The end of the year was the perfect time for me to take a vacation of sorts, allowing me to recharge & not even think about work or worry about the constant emails I get on a daily basis.  Fortunately this also coincided with several year-end game sales, thus allowing me to aid in this recharging by spending uninterrupted hours catching up on some games I was interested in but hadn’t gotten around to buying.  Playdead’s acclaimed Inside was one such game that I completed in a single sitting.  I’ve gone on record of saying that Playdead’s previously acclaimed game, Limbo, was a visual feast but suffered (in my personal opinion) from some frustrating puzzles & impenetrable story.  So have they improved with Inside?

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As with their previous game, what exactly is going on in Inside is debatable, but what’s apparent from the plot is that you control a faceless boy who must traverse a desolate, post-apocalyptic landscape while avoiding armed guards, rabid beasts, human-hunting machines & apparently failed human experiments to reach some indeterminate end goal.  What is the boy’s goal at the end of his journey inside the imposing factory?  Does he even know?

Inside is 2.5D sidescrolling puzzle-platformer.  Kid (as I took to calling him as he’s never given a name) must navigate a series of obstacles & puzzles to continue forward.  He can run, jump, climb, push & pull.  There are also sections where he must utilize mind-control helmets to control drone-people to help him solve puzzles, as well as an underwater section involving diving tank.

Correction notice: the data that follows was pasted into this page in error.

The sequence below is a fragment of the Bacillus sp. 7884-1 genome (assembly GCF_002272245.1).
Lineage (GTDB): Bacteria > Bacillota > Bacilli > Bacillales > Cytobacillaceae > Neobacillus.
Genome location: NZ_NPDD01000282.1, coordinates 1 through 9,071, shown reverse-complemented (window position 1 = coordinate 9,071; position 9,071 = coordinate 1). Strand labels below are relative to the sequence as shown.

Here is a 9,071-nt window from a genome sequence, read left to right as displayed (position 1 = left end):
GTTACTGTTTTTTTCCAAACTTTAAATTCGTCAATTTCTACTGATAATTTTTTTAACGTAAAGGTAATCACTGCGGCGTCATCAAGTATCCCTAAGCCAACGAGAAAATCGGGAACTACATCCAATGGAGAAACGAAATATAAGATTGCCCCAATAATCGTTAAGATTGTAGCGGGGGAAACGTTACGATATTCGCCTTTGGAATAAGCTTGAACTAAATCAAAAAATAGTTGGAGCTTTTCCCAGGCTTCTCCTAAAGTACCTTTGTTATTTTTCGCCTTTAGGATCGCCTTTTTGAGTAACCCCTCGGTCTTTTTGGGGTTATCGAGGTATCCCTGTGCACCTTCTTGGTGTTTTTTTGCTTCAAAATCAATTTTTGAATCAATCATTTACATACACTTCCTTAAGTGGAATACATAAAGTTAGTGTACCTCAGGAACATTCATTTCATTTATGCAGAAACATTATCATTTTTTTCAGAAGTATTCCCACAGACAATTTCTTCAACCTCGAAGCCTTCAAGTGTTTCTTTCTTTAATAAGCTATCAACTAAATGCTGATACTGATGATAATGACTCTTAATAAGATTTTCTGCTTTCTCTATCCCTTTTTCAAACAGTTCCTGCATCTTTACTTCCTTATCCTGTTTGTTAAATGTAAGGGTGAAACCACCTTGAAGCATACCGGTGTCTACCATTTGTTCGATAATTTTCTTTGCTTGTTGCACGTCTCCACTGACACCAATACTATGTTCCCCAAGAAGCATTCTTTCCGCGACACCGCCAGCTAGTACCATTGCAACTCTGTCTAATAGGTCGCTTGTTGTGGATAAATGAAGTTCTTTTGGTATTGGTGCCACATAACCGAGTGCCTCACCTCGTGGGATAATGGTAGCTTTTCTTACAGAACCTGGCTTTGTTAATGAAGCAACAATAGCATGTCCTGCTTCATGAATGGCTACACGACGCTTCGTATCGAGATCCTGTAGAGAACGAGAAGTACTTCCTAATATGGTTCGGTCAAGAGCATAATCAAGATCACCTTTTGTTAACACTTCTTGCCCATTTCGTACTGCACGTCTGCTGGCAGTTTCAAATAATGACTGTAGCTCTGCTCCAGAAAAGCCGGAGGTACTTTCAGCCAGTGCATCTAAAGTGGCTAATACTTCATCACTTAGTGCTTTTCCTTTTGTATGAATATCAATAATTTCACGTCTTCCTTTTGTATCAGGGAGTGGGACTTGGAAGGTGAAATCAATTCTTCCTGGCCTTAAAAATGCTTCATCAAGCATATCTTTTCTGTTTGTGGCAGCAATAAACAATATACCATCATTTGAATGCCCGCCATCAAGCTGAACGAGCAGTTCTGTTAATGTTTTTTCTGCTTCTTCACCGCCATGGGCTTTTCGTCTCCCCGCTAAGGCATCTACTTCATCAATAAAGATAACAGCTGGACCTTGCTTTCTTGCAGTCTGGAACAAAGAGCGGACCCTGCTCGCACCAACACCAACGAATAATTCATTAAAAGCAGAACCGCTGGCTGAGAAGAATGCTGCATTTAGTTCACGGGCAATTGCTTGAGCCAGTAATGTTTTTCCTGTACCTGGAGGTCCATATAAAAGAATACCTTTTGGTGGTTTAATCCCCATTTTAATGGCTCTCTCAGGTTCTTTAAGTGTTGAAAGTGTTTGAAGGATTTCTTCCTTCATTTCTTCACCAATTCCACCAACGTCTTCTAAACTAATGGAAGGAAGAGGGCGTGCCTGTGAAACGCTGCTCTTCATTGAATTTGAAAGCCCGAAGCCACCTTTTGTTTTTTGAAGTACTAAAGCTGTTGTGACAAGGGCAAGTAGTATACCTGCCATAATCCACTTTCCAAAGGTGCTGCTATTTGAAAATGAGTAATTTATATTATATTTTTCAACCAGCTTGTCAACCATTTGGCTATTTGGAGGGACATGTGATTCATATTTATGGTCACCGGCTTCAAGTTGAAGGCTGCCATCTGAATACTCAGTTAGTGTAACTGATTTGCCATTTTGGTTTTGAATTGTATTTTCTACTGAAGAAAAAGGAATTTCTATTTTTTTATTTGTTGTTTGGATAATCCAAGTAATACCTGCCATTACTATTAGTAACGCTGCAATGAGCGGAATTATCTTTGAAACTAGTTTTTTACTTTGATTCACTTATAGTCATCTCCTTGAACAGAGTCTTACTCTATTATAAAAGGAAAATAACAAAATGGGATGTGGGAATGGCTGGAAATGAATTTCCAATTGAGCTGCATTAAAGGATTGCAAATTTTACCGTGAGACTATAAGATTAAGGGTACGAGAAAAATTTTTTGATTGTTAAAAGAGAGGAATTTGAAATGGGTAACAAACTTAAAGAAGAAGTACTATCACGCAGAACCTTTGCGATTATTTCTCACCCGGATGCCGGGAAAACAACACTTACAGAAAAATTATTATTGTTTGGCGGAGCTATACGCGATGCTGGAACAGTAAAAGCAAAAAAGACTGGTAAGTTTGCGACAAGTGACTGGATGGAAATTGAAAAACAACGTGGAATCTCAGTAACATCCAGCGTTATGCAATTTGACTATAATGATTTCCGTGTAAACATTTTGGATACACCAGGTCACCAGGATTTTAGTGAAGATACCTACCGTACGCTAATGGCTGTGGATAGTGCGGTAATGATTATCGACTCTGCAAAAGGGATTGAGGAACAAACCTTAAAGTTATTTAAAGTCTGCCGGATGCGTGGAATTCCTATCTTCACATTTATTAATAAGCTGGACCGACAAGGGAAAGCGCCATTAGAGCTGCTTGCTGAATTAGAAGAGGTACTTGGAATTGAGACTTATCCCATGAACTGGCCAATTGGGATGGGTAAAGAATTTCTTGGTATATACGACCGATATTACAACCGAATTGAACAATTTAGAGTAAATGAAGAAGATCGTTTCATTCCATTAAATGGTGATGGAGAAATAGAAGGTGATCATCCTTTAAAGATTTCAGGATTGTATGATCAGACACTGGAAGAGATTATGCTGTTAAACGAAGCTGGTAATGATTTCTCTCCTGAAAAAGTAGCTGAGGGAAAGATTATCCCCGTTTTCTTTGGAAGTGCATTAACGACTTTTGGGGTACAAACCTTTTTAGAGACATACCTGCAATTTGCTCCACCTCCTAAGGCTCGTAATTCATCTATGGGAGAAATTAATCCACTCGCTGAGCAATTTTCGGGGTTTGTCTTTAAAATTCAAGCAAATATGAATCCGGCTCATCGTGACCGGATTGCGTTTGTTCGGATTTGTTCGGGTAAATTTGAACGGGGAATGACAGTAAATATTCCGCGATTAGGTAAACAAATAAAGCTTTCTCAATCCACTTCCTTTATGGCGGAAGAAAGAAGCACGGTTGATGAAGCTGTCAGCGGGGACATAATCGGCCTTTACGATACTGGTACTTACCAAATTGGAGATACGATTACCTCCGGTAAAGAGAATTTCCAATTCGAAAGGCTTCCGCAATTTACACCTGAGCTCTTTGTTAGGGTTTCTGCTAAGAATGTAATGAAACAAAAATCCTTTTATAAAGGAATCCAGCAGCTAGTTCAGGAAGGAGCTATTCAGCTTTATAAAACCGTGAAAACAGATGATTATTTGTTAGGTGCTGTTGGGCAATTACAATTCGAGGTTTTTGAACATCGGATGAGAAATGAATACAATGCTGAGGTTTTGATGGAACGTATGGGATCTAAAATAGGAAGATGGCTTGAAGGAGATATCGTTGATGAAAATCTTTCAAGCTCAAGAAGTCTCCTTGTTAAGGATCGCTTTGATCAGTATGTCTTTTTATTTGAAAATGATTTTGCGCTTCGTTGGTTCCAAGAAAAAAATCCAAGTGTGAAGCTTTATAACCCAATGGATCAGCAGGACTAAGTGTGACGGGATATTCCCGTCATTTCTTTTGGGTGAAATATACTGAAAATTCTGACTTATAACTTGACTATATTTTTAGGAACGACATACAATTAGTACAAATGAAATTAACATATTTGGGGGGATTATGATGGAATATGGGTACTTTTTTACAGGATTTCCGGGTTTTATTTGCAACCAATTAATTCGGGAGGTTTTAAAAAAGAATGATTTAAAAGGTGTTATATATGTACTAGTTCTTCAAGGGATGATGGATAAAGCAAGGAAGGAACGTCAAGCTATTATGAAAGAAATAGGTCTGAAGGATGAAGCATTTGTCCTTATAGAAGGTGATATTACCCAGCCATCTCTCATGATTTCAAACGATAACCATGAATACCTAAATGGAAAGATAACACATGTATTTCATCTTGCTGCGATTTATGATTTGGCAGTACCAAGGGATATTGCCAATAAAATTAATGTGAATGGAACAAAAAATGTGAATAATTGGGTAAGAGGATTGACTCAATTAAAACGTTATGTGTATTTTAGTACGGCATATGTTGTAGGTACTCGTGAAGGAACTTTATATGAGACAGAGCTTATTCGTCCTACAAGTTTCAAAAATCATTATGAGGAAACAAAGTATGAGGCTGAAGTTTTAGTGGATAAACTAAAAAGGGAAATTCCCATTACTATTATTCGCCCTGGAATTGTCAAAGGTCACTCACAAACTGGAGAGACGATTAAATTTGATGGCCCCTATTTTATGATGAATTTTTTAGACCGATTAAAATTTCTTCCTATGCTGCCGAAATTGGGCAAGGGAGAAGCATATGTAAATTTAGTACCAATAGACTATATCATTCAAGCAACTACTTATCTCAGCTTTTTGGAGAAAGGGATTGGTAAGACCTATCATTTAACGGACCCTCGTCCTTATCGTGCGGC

256-inside-screenshot-1466596552Narrative: There’s a fine line between being open to interpretation & being as opaque as a brick wall, but I feel Inside strikes the right balance between telling us what’s going on & letting players interpret events.  The term “visual storytelling” gets thrown around a lot in game media, but Inside is an example of putting this idea into practice & doing it well.  Without a single line of spoken dialogue or text (in fact, I don’t think there’s any text anywhere in the entire game), Inside perfectly portrays its world, & we instantly empathize with the challenges the Kid has to overcome.  The very first moment of the game is the Kid climbing out of a hole in some rocks & coming across a barrier, with mindless drone-people being loaded into the back of a shady truck, all while surrounded by glowing tanks & armed, masked guards.  Whatever’s going on, it’s not good.

Inside also does an excellent job of exemplifying “transformational media,” or the idea that each person who views a piece of media will take away their own unique experience.  Because the plot is just vague enough for us to never truly be sure of what’s going on, we build our own interpretations, & thus the story changes a little bit for each person.  The way I interpret events might be different from the next person.  Who is the Kid?  Did he intend for the outcome?  What really happened to this world?  But it leaves just enough questions unanswered to make us what to see what comes next.